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Politica da dinastia Qing em relacao ao trafico de cules em Macau

English Abstract

The present thesis studies the Qing policy with regard to the Chinese coolie trade (1847-1878), focusing mainly on the Chinese government’s policy toward the Macao coolie trade during the period from 1851 to 1874. As the Opium Wars and the many internal rebellions ravaged China in the nineteenth century, the Qing government’s rule in China, especially in the coastal regions, was weakened and suffered the intervention from the Euro-American Imperialism. During the Second Opium War, the Qing government, under pressure from the British as well as the French, changed its centuries-long prohibition on emigration. Since then, despite the Chinese authorities’ endeavors to regulate emigration and secure the rights of contracted Chinese laborers, the interference of the Western Powers, the corruption, inattention and negligence of the local Chinese officials and, moreover, the complicated position of Macau and its sheltering cover of the coolie trade, all these elements prevented the Chinese government from effectively controlling the emigration of coolies for many years. Even though the Qing government did not renounce its sovereignty over Macau since 1849, it failed to resolve satisfactorily various problems related to this Territory, including the Macao coolie trade. The central government remained ignorant of the situation in Macao, and the Guangdong authorities did not take effective measures to prevent the Macau human trafficking before mid-1872. Sir Robert Hart and Western diplomats and consuls offered many suggestions and encouragements regarding the Macau coolie trade to the Qing government. As the British and Americans opposed more and more strongly the coolie trade, the Guangdong government finally acted to treat the Macau coolie trade more harshly. Under the ideological pressures from the British Empire and the Chinese inspection forces, the coolie emigration from Macao was finally abolished by the Portuguese government.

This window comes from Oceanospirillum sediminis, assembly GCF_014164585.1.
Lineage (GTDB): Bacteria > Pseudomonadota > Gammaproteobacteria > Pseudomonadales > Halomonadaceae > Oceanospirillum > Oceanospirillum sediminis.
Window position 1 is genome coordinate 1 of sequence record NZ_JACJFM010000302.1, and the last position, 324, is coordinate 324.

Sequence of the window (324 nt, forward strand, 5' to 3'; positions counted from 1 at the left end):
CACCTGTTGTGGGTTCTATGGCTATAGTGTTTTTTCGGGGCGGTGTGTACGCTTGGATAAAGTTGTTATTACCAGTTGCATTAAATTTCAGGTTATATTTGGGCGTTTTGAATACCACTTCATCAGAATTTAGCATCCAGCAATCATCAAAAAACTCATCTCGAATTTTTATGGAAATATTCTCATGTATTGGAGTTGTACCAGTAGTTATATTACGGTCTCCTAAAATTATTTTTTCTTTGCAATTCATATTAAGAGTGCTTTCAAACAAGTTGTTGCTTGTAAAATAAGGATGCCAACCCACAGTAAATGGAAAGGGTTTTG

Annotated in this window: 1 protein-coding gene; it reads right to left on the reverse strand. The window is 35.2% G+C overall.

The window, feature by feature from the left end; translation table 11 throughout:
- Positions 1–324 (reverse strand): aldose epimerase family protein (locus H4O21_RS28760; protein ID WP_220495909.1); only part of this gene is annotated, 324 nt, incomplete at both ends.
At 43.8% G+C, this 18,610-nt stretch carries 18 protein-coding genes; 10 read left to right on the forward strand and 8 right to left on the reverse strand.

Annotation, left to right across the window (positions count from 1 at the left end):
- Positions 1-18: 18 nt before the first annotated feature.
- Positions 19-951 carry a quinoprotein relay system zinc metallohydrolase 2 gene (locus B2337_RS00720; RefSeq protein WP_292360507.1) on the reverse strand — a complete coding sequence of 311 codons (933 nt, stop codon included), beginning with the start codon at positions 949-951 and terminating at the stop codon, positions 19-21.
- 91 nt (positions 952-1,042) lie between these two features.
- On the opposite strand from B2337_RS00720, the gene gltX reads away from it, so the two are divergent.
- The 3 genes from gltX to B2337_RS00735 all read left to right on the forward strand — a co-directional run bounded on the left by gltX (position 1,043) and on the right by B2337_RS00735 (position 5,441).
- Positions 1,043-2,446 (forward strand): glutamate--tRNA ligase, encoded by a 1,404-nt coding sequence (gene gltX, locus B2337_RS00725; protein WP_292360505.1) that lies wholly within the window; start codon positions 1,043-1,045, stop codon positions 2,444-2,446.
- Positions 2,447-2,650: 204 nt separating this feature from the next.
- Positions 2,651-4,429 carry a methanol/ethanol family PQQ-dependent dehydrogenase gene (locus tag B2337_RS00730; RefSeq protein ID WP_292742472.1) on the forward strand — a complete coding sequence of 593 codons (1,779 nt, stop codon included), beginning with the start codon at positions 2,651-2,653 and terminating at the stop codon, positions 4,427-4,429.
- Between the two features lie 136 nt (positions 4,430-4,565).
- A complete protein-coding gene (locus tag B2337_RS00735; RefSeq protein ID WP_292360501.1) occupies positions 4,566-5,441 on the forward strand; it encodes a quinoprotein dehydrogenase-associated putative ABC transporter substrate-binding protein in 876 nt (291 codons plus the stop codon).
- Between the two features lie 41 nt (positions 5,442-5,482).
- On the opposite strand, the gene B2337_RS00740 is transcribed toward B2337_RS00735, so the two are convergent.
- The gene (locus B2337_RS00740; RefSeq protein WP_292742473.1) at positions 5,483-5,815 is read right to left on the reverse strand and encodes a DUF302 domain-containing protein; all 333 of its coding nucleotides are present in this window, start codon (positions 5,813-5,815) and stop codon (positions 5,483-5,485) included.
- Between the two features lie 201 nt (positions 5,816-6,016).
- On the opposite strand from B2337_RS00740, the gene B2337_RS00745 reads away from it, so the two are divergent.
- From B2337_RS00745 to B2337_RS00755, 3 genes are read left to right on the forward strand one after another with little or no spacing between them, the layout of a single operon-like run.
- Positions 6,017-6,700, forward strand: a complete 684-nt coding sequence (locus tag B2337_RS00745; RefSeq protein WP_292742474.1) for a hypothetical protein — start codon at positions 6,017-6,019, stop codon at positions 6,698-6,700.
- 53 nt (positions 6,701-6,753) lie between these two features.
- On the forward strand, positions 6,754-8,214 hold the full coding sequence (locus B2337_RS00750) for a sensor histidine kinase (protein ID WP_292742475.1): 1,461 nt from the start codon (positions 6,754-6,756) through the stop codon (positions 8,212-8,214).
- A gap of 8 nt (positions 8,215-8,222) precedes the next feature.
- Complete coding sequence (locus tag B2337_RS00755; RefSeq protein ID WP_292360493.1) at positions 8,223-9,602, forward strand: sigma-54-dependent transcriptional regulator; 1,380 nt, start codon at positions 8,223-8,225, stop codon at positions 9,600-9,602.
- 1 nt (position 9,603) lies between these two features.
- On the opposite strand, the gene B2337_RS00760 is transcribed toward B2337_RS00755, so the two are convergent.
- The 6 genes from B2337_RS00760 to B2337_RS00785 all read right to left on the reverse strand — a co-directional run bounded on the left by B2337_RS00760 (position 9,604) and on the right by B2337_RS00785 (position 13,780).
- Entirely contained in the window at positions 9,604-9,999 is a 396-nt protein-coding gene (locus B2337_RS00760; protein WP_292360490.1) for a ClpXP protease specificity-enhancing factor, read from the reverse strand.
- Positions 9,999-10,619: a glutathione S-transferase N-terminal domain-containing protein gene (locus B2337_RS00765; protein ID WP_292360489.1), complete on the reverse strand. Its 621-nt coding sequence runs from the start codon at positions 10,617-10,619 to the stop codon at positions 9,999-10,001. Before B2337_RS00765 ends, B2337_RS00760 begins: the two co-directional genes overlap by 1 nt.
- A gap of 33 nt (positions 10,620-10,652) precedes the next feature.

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Liu, Cong


Faculty of Arts and Humanities


Department of Portuguese




Contract labor -- Macau -- History

Slave trade -- Macau -- History

Foreign workers, Chinese -- Macau -- History


Seabra, Leonor

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